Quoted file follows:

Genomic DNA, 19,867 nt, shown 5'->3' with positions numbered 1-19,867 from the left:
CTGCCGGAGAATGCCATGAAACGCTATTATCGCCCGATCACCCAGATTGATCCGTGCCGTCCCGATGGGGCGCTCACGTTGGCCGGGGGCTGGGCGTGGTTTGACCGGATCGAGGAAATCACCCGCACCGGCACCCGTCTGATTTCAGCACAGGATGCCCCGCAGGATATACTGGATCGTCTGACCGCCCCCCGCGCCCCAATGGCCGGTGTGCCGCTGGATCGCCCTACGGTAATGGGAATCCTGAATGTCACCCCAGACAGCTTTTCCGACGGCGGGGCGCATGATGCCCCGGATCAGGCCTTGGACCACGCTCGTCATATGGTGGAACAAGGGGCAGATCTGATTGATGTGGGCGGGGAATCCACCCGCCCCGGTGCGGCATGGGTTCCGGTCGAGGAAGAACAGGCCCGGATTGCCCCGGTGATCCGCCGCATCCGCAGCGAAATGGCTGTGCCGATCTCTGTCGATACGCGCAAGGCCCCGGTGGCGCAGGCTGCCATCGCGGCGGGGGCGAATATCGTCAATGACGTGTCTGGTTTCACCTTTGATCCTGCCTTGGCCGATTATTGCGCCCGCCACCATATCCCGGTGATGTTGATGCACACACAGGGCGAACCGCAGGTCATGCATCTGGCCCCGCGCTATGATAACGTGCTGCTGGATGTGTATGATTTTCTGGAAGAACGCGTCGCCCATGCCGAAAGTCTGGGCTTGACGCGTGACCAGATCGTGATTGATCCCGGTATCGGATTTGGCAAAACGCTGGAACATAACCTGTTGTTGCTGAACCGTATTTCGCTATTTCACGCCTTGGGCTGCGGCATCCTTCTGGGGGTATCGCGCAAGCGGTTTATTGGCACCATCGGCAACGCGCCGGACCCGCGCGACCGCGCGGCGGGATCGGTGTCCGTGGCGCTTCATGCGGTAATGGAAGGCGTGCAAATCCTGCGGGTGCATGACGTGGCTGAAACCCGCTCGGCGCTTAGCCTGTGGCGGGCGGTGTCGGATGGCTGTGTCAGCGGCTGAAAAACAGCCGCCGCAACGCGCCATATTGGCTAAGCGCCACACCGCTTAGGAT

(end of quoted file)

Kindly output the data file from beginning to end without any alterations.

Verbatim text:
Genomic DNA, 19,867 nt, shown 5'->3' with positions numbered 1-19,867 from the left:
CTGCCGGAGAATGCCATGAAACGCTATTATCGCCCGATCACCCAGATTGATCCGTGCCGTCCCGATGGGGCGCTCACGTTGGCCGGGGGCTGGGCGTGGTTTGACCGGATCGAGGAAATCACCCGCACCGGCACCCGTCTGATTTCAGCACAGGATGCCCCGCAGGATATACTGGATCGTCTGACCGCCCCCCGCGCCCCAATGGCCGGTGTGCCGCTGGATCGCCCTACGGTAATGGGAATCCTGAATGTCACCCCAGACAGCTTTTCCGACGGCGGGGCGCATGATGCCCCGGATCAGGCCTTGGACCACGCTCGTCATATGGTGGAACAAGGGGCAGATCTGATTGATGTGGGCGGGGAATCCACCCGCCCCGGTGCGGCATGGGTTCCGGTCGAGGAAGAACAGGCCCGGATTGCCCCGGTGATCCGCCGCATCCGCAGCGAAATGGCTGTGCCGATCTCTGTCGATACGCGCAAGGCCCCGGTGGCGCAGGCTGCCATCGCGGCGGGGGCGAATATCGTCAATGACGTGTCTGGTTTCACCTTTGATCCTGCCTTGGCCGATTATTGCGCCCGCCACCATATCCCGGTGATGTTGATGCACACACAGGGCGAACCGCAGGTCATGCATCTGGCCCCGCGCTATGATAACGTGCTGCTGGATGTGTATGATTTTCTGGAAGAACGCGTCGCCCATGCCGAAAGTCTGGGCTTGACGCGTGACCAGATCGTGATTGATCCCGGTATCGGATTTGGCAAAACGCTGGAACATAACCTGTTGTTGCTGAACCGTATTTCGCTATTTCACGCCTTGGGCTGCGGCATCCTTCTGGGGGTATCGCGCAAGCGGTTTATTGGCACCATCGGCAACGCGCCGGACCCGCGCGACCGCGCGGCGGGATCGGTGTCCGTGGCGCTTCATGCGGTAATGGAAGGCGTGCAAATCCTGCGGGTGCATGACGTGGCTGAAACCCGCTCGGCGCTTAGCCTGTGGCGGGCGGTGTCGGATGGCTGTGTCAGCGGCTGAAAAACAGCCGCCGCAACGCGCCATATTGGCTAAGCGCCACACCGCTTAGGAT